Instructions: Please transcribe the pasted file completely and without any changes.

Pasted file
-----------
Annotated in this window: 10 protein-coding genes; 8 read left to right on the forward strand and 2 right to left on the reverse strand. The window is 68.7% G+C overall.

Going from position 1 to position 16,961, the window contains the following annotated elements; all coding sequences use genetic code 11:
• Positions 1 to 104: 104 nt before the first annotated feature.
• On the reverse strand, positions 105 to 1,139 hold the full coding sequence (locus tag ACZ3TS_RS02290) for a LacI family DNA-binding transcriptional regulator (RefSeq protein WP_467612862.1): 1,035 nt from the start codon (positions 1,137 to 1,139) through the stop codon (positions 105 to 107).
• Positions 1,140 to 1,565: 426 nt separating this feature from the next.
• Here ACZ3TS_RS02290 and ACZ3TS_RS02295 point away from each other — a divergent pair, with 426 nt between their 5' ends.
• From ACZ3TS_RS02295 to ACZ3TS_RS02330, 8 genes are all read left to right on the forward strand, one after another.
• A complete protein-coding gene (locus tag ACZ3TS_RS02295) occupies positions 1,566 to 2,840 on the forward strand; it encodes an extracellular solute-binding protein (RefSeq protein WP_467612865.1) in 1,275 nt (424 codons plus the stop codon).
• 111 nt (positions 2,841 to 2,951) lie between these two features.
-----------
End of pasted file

Annotated in this window: 10 protein-coding genes; 8 read left to right on the forward strand and 2 right to left on the reverse strand. The window is 68.7% G+C overall.

Going from position 1 to position 16,961, the window contains the following annotated elements; all coding sequences use genetic code 11:
• Positions 1 to 104: 104 nt before the first annotated feature.
• On the reverse strand, positions 105 to 1,139 hold the full coding sequence (locus tag ACZ3TS_RS02290) for a LacI family DNA-binding transcriptional regulator (RefSeq protein WP_467612862.1): 1,035 nt from the start codon (positions 1,137 to 1,139) through the stop codon (positions 105 to 107).
• Positions 1,140 to 1,565: 426 nt separating this feature from the next.
• Here ACZ3TS_RS02290 and ACZ3TS_RS02295 point away from each other — a divergent pair, with 426 nt between their 5' ends.
• From ACZ3TS_RS02295 to ACZ3TS_RS02330, 8 genes are all read left to right on the forward strand, one after another.
• A complete protein-coding gene (locus tag ACZ3TS_RS02295) occupies positions 1,566 to 2,840 on the forward strand; it encodes an extracellular solute-binding protein (RefSeq protein WP_467612865.1) in 1,275 nt (424 codons plus the stop codon).
• 111 nt (positions 2,841 to 2,951) lie between these two features.